354.

SSRI Use by Tinnitus Patients: Interactions Between

Depression and Tinnitus Severity.

Author(s): Folmer, R. L., Shi, Y. B. Source: ENT: Ear, Nose and Throat Journal. 83(2): 107-17. February 2004. Availability: Available from Medquest Communications LLC, 3800 Lakeside Avenue, Suite 201, Cleveland, OH 44114. (216) 391-9100. E- mail: circulation@entjournal.com. Web site: http://www.entjournal.com/. Language: English. Abstract: Depression is often coincident with chronic tinnitus, and several studies have suggested that antidepressant medications may play a role in relieving tinnitus as well as depression. The authors of this article conducted a retrospective study of the use of selective serotonin reuptake inhibitors (SSRIs) by patients at a large tinnitus clinic to assess the effects of these antidepressants on tinnitus severity. The subjects were a subgroup of 30 patients with depression who had begun taking SSRI medication after the onset of their tinnitus, and who had been treated also with psychotherapy by a mental health clinician. At a mean follow-up of 20.6 months, the researchers found that: only 10 of the 30 patients reported that they were still experiencing major depression; the group as a whole demonstrated a statistically significant improvement in tinnitus symptoms as reflected by a reduction in their Tinnitus Severity Index scores. The writers conclusions were that SSRIs represent one category of tools that can be used to help patients with severe tinnitus and depression and, like all antidepressant medications, SSRIs should be used in conjunction with psychotherapy to facilitate patient improvement. Subject Category: Hearing. Descriptors: Tinnitus. Chronic Tinnitus. Tinnitus Treatment. Tinnitus Research. Tinnitus Severity Index. Hearing Disorder.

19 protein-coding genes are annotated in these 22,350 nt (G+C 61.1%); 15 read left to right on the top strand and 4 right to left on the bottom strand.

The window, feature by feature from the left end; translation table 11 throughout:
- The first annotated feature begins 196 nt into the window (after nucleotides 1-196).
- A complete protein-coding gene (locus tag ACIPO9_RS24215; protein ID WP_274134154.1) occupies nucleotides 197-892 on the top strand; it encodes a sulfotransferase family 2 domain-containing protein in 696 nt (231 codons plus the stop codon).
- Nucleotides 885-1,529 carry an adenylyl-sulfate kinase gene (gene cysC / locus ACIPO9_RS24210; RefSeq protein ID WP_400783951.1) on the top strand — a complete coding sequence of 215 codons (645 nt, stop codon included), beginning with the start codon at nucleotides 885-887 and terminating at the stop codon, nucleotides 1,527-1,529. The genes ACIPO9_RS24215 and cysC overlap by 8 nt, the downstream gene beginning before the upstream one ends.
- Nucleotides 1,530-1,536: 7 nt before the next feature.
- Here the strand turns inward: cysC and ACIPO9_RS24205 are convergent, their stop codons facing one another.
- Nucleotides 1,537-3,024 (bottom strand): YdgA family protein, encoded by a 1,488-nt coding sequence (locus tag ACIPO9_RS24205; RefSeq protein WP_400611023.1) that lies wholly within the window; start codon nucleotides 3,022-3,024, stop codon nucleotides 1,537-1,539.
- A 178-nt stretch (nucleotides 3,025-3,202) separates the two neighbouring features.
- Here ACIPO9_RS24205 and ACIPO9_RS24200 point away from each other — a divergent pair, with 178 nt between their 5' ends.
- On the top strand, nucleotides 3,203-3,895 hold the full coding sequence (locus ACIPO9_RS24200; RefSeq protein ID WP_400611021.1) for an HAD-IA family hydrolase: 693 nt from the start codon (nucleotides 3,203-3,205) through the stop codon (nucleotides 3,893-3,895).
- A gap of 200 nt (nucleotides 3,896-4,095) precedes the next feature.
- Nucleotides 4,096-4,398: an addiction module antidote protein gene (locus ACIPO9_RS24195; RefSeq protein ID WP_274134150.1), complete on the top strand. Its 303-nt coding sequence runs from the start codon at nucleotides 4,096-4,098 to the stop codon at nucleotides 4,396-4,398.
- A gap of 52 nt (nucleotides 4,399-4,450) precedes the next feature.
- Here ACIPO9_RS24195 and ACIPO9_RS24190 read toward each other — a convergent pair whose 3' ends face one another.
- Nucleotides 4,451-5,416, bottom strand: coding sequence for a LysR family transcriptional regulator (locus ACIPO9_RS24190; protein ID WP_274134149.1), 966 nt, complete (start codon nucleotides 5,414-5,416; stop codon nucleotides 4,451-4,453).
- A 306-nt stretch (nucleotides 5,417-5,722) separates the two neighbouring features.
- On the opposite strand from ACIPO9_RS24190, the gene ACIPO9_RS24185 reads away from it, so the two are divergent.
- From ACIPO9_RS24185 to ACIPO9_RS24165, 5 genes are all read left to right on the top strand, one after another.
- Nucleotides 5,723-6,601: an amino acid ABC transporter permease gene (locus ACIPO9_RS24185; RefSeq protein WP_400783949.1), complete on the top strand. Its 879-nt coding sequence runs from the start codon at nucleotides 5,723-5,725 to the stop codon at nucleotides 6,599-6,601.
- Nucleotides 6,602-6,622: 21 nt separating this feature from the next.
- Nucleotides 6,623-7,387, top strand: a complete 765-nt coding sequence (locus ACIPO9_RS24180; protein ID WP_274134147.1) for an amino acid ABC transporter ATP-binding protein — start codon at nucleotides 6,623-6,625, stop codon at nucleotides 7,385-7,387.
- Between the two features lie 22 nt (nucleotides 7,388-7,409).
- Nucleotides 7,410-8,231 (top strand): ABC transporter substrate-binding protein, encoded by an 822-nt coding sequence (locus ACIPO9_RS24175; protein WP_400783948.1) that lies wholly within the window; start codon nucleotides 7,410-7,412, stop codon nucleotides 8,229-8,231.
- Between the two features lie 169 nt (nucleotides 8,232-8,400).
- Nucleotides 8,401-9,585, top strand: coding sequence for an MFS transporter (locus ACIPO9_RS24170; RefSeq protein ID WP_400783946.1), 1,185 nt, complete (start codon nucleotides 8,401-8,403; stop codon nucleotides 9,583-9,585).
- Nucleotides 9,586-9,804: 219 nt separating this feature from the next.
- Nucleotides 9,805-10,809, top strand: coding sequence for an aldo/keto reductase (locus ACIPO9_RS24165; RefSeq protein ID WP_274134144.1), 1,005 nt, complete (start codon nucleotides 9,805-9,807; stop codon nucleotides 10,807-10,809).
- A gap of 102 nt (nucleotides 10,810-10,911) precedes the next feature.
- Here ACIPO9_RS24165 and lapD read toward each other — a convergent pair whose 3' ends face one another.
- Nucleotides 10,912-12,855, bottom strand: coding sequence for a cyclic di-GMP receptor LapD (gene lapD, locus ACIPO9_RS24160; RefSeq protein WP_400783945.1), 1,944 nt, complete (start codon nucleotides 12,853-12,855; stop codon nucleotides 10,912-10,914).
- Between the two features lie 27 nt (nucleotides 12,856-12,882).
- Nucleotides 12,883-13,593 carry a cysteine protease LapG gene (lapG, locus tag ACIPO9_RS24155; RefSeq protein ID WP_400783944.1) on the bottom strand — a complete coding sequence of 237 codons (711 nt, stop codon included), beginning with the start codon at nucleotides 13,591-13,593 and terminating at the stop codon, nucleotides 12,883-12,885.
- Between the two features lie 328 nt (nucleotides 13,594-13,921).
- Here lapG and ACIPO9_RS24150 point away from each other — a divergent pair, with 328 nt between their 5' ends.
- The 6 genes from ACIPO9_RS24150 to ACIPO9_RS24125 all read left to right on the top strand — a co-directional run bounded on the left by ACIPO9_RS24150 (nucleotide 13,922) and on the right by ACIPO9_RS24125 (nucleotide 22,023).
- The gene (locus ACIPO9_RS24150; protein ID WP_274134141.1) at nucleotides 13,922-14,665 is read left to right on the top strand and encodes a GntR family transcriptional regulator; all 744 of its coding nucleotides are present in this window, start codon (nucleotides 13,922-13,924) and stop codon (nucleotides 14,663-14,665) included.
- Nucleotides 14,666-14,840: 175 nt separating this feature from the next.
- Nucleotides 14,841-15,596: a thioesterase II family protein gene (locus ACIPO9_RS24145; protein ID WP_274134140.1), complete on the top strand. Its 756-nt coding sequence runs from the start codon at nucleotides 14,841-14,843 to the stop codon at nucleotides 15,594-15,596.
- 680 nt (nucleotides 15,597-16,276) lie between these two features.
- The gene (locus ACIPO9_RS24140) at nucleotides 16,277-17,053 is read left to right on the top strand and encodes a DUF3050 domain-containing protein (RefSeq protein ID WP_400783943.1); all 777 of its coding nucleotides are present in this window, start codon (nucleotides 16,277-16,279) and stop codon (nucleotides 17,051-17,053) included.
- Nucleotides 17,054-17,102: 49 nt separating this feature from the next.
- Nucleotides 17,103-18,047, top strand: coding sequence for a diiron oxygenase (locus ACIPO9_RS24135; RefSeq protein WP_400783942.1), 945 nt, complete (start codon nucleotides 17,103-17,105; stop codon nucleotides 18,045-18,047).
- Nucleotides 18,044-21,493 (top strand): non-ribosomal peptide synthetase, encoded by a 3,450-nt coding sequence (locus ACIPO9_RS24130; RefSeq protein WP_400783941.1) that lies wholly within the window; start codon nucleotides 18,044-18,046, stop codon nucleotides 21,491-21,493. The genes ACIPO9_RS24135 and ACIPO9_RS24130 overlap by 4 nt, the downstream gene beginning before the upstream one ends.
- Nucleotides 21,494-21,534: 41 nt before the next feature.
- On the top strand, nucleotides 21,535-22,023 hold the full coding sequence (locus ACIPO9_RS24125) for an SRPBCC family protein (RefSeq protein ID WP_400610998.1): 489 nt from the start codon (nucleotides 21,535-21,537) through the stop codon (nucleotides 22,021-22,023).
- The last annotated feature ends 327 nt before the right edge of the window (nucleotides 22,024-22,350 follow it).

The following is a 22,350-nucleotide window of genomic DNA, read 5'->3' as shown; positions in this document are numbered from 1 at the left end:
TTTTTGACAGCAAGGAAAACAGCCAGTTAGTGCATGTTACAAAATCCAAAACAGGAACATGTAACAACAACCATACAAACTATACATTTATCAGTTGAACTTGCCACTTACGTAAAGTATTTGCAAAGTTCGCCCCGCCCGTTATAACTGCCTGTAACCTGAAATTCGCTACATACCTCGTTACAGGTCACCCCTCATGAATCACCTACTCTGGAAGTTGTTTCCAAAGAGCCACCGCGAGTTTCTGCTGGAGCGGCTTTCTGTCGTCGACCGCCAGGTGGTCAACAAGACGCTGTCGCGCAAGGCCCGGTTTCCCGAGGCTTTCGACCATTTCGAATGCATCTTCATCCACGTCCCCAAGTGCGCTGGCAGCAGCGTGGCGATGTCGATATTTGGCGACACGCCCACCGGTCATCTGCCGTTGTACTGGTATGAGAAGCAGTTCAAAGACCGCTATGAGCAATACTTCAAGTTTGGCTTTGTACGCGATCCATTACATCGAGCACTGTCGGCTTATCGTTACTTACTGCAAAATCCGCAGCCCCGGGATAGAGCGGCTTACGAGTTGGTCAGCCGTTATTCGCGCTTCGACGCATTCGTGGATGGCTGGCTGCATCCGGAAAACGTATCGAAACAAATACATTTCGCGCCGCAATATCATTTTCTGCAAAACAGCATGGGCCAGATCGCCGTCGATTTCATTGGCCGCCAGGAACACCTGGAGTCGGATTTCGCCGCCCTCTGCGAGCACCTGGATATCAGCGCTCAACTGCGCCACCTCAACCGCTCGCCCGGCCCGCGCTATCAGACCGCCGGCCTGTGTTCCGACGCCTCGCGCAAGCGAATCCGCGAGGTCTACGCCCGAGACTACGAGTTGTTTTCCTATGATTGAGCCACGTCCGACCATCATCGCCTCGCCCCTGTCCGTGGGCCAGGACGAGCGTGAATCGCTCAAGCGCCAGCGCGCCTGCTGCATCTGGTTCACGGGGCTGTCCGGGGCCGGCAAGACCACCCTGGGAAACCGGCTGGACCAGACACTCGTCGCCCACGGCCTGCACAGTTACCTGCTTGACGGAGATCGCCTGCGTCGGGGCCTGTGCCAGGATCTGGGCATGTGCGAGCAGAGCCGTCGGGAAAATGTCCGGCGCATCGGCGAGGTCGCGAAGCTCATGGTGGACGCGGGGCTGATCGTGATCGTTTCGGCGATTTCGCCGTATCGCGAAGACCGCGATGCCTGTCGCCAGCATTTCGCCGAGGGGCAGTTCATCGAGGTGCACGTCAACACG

355.

A Chat About Radiosurgery.

56